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Data from: An inventory of the foliar, soil, and dung arthropod communities in pastures of the Southeastern United States

Citation

Schmid, Ryan; Welch, Kelton; Lundgren, Jonathan (2021), Data from: An inventory of the foliar, soil, and dung arthropod communities in pastures of the Southeastern United States, Dryad, Dataset, https://doi.org/10.5061/dryad.ns1rn8ptc

Abstract

Grassland systems constitute a significant portion of the land area in the U.S. and as a result harbors significant arthropod biodiversity. During this time of biodiversity loss around the world, bioinventories of ecologically important habitats serve as important indicators for the effectiveness of conservation efforts. We conducted a bioinventory of the foliar, soil, and dung arthropod communities in 10 cattle pastures located in the southeastern U.S. during the 2018 grazing season. In sum, 126,251 arthropod specimens were collected. From the foliar community, 13 arthropod orders were observed, with the greatest species richness found in Hymenoptera, Diptera, and Hemiptera. The soil-dwelling arthropod community contained 18 orders. The three orders comprising the highest species richness were Coleoptera, Diptera, and Hymenoptera. Lastly, 12 arthropod orders were collected from cattle dung, with the greatest species richness found in Coleoptera, Diptera, and Hymenoptera. Herbivores were the most abundant functional guild found in the foliar community, and predators were most abundant in the soil and dung communities. Arthropod pests constituted a small portion of the pasture arthropod communities, with 1.01%, 0.34%, and 0.46% pests found in the foliar, soil, and dung communities, respectively. While bioinventories demand considerable time, energy, and resources to accomplish, the information from these inventories has many uses for conservation efforts, land management recommendations, and the direction of climate change science.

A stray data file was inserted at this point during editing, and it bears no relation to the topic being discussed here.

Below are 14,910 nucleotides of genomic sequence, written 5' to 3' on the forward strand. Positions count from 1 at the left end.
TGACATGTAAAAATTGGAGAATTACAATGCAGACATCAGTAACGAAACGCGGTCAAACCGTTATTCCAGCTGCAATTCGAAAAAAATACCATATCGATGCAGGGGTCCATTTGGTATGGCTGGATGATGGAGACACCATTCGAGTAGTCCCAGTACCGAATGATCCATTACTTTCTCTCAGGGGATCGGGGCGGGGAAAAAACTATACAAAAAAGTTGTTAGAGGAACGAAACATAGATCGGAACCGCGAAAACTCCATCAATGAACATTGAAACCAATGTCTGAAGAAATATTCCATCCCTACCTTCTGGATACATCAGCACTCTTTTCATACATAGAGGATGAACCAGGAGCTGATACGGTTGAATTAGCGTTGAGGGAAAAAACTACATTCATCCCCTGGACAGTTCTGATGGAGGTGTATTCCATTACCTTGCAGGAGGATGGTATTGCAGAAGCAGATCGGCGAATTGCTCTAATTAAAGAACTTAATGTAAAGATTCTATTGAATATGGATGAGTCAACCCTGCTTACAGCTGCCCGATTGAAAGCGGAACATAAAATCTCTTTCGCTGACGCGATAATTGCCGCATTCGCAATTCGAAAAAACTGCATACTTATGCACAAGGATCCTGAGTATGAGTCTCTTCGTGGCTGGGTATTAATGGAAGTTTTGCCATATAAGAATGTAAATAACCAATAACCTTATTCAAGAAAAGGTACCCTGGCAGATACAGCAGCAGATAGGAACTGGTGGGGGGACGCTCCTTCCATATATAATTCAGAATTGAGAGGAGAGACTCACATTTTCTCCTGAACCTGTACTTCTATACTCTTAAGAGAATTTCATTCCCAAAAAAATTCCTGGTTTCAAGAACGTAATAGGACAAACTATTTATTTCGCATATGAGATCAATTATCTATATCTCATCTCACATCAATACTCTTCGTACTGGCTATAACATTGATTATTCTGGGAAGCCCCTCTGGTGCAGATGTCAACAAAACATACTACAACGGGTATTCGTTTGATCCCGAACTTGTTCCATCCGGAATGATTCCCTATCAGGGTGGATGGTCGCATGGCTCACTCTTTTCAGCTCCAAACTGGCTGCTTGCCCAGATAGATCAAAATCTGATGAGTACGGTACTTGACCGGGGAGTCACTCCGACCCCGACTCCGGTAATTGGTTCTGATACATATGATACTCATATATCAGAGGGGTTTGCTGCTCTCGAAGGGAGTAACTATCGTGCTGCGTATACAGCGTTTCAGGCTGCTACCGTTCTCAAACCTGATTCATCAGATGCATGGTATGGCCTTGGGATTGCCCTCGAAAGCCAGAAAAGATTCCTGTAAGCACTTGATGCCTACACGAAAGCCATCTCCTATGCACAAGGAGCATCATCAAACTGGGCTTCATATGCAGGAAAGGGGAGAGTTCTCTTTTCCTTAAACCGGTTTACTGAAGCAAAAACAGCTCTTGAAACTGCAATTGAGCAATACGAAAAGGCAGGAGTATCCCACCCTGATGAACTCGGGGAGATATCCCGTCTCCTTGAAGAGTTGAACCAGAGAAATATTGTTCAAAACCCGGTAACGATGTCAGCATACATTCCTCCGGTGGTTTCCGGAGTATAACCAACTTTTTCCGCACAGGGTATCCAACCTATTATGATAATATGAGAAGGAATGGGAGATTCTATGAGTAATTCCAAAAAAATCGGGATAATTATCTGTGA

Funding

Carbon Nation Foundation

Carbon Nation Foundation